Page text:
Darrell Baker, SVP GSK Respiratory and Immuno-Inflammation Medicines Development Centre commented, “We are very proud of this collaborative project between GSK and external experts. ECLIPSE is unprecedented, and has inspired several new collaborations within the global research community in COPD that will continue to provide valuable insights in the coming years

COPD is the fourth leading cause of death worldwide and is associated with substantial morbidity.3 COPD is a multicomponent disease, which despite increasing in prevalence, remains poorly understood due to its complex effects on both the lungs and other organs.4

Additional information and updates about the ECLIPSE study are available from the ECLIPSE website

Notes to Editors


The ECLIPSE (Evaluation of COPD Longitudinally to Identify Predictive Surrogate End-points) study is a non-interventional, observational, multicentre, three-year study in subjects with Chronic Obstructive Pulmonary Disease (COPD) as well as in smoking and non-smoking control subjects.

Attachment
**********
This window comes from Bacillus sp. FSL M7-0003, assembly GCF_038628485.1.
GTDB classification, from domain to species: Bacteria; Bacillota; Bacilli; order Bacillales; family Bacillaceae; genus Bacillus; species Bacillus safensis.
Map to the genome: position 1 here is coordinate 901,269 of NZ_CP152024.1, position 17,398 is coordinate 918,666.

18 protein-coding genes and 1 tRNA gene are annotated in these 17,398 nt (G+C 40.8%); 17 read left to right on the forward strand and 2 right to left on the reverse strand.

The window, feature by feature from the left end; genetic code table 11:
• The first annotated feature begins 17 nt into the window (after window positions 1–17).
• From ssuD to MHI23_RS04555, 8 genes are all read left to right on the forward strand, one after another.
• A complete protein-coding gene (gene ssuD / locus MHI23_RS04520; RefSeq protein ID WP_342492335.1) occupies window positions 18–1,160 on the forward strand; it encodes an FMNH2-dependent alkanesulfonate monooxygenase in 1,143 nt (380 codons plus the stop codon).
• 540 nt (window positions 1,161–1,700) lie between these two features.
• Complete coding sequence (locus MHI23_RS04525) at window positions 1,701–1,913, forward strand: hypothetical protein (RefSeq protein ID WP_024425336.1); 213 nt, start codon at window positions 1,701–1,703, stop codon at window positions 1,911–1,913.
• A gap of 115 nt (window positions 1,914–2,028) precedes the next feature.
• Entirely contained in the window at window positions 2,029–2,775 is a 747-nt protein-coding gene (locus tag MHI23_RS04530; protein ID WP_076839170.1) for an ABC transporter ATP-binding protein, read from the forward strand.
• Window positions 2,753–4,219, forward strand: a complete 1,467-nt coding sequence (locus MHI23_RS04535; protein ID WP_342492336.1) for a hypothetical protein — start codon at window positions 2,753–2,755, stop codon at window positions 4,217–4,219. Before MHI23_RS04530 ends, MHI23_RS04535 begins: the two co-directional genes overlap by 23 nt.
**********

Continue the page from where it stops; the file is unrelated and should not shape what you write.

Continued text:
The ECLIPSE study is led by a Steering Committee and a Scientific Committee of international COPD experts and GSK staff. Full details of committee members can be found at

ECLIPSE has four specific aims: definition of clinically relevant COPD subtypes; identification of parameters that predict disease progression in these subtypes; examination of biomarkers that correlate with COPD subtypes and may predict disease progression and identification of novel genetic factors and/or biomarkers that both correlate with clinically relevant COPD subtypes and predict disease progression.2